Active Eights - Sketch Series - The Design Sprint Unpacked
Sixty Second Summary
In this series of articles, we’re taking a look at the individual parts which make up a Design Sprint, how each part helps us work towards a user-tested prototype, and how you can use the activity on its own within your business’s Design-led decision making process.
This week we continue the “Four-Part Sketch” Design Sprint activity. Today, we’re taking a look at the penultimate one of these activities, Active Eights.
Full Article - 5 Minute Read
Ideate, Sketch, Share with Active Eights
So far in the four-step sketch, you’ve had 20-25 minutes to note down all the necessary information you need, and another 20-25 minutes to come up with some ideas of solutions or parts of solutions that have been inspired by those notes. Both of these have been very conscious activities, due to the time you’re allowed. So, it’s time to change up the constraints and get you thinking in a less deliberate way, to create new bonds between the pieces of information you’ve absorbed and come up with novel and interesting ideas.
This is where Active Eights comes in. Instead of taking 20-25 minutes to come up with a few ideas, you’ll have just eight minutes to come up with eight ideas, giving you just 60 seconds per idea.
Running the Activity
Because of its inherent simplicity, Active Eights is one of our favourite creative activities at The Familiar. Unlike other workshop activities which can take hours to prepare, do and reflect on, Active Eights can be done by anyone, anywhere in just 10 minutes or so.
When it comes to running Active Eights as part of the Design Sprint, you will need a piece of A3 paper and a pen for each member of your Sprint Team. You’ll also need a timer to keep track of the activity, but you’ll only need one of those, and there are plenty of timer and round timer apps and websites out there.
For the best experience, you can download and use our Active Eights templates. They are available for free on our workshop resources page.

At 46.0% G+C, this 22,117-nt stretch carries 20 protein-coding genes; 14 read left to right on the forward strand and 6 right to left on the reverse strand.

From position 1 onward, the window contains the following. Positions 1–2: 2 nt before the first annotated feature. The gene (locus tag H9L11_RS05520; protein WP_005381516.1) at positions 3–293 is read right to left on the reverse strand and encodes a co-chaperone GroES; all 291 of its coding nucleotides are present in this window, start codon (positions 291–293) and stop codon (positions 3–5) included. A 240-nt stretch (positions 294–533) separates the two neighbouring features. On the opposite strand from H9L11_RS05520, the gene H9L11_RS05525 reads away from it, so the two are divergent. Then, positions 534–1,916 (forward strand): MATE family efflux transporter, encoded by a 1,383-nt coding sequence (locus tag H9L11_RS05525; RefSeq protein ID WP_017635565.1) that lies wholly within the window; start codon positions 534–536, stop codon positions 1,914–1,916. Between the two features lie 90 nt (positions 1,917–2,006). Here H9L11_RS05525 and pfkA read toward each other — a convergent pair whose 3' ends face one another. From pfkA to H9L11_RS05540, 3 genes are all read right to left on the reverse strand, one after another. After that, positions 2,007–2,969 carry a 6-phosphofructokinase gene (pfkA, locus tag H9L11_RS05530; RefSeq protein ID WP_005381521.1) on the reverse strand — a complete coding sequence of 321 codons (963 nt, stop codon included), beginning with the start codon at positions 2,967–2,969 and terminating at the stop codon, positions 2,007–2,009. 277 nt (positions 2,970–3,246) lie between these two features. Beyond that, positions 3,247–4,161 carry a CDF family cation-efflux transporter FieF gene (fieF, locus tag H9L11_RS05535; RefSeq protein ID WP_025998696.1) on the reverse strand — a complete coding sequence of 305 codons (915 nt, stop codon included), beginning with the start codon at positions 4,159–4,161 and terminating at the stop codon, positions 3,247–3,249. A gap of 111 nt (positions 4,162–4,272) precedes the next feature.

That’s it. With those few pieces of equipment, you’re ready to run your first Active Eights session with the team.
If you don’t have access to a printer, especially one that can print A3 paper, then you can replace the Active Eights worksheet with a plain sheet instead. Once everyone has their piece of paper, they’ll need to fold it in half three times. Once along the long edge, again along the short edge, and once again along the long edge. This will create 8 drawing areas on the paper, like we have on the printed worksheets.
Now, set the timer for eight minutes and let the team know what they need to do. In just eight minutes, they each need to come up with eight ideas based on the notes and sketches they’ve just been working on. They’ll have approximately 60 seconds to work on each sketch, so they need to use some of the skills they learned in the previous activity to quickly and easily get an idea across.
Tips for a Great Active Eights
As a facilitator, you may want to join in the activity, and that’s fine, but do keep an eye on the time and, if you’re not using a round timer, make sure to call out each minute as it happens, so the team knows to move onto the next sketch.
As you watch the clock, you may want to speak words of encouragement or tips and tricks to remind people. You may also want to call out a particular theme or prompt for that minute, to get the team thinking differently. A firm favourite of ours is “sketch the silliest idea you can come up with for this solution”. It gets people thinking and really gives them permission to go all-out on the subject.
Once the eight minutes is over, congratulate the team on completing the activity. The time constraint makes Active Eights one of the most hectic and stressful activities of the Sprint, but its potential to unlock creativity and create great ideas is unparalleled. Then, let the team grab a break, to give their brains and wrists a rest, before they move onto the fourth and final step - the Concept Sketch.
Come back next week for the fourth and final article in the Sketch Series, the Concept Sketch, where you’ll bring everything you’ve done so far together into a three-pane sketch showing the first few screens or steps of your solution to the Sprint questions.